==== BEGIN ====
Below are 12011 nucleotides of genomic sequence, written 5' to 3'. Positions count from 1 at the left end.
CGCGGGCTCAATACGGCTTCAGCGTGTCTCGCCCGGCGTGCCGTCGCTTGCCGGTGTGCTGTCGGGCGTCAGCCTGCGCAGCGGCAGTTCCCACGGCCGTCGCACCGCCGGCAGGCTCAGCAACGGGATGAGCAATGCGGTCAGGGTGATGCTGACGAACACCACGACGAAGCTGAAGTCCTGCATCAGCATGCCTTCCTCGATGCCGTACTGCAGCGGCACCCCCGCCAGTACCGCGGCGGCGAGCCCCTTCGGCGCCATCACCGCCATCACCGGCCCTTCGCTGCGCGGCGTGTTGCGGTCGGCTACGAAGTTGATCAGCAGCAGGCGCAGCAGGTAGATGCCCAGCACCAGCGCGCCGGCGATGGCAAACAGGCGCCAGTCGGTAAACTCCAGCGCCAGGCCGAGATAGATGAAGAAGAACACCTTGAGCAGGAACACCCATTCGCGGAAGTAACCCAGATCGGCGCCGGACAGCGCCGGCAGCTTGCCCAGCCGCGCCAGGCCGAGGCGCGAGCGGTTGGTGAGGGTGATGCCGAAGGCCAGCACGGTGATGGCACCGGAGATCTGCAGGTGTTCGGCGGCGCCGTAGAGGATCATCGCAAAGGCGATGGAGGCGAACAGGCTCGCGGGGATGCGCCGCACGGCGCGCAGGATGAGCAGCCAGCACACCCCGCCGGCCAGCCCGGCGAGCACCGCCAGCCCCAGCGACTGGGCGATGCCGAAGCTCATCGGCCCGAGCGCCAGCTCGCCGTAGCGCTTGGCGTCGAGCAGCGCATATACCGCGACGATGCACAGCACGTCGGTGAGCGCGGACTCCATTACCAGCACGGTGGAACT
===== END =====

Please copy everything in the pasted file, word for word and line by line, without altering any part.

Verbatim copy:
Below are 12011 nucleotides of genomic sequence, written 5' to 3'. Positions count from 1 at the left end.
CGCGGGCTCAATACGGCTTCAGCGTGTCTCGCCCGGCGTGCCGTCGCTTGCCGGTGTGCTGTCGGGCGTCAGCCTGCGCAGCGGCAGTTCCCACGGCCGTCGCACCGCCGGCAGGCTCAGCAACGGGATGAGCAATGCGGTCAGGGTGATGCTGACGAACACCACGACGAAGCTGAAGTCCTGCATCAGCATGCCTTCCTCGATGCCGTACTGCAGCGGCACCCCCGCCAGTACCGCGGCGGCGAGCCCCTTCGGCGCCATCACCGCCATCACCGGCCCTTCGCTGCGCGGCGTGTTGCGGTCGGCTACGAAGTTGATCAGCAGCAGGCGCAGCAGGTAGATGCCCAGCACCAGCGCGCCGGCGATGGCAAACAGGCGCCAGTCGGTAAACTCCAGCGCCAGGCCGAGATAGATGAAGAAGAACACCTTGAGCAGGAACACCCATTCGCGGAAGTAACCCAGATCGGCGCCGGACAGCGCCGGCAGCTTGCCCAGCCGCGCCAGGCCGAGGCGCGAGCGGTTGGTGAGGGTGATGCCGAAGGCCAGCACGGTGATGGCACCGGAGATCTGCAGGTGTTCGGCGGCGCCGTAGAGGATCATCGCAAAGGCGATGGAGGCGAACAGGCTCGCGGGGATGCGCCGCACGGCGCGCAGGATGAGCAGCCAGCACACCCCGCCGGCCAGCCCGGCGAGCACCGCCAGCCCCAGCGACTGGGCGATGCCGAAGCTCATCGGCCCGAGCGCCAGCTCGCCGTAGCGCTTGGCGTCGAGCAGCGCATATACCGCGACGATGCACAGCACGTCGGTGAGCGCGGACTCCATTACCAGCACGGTGGAACT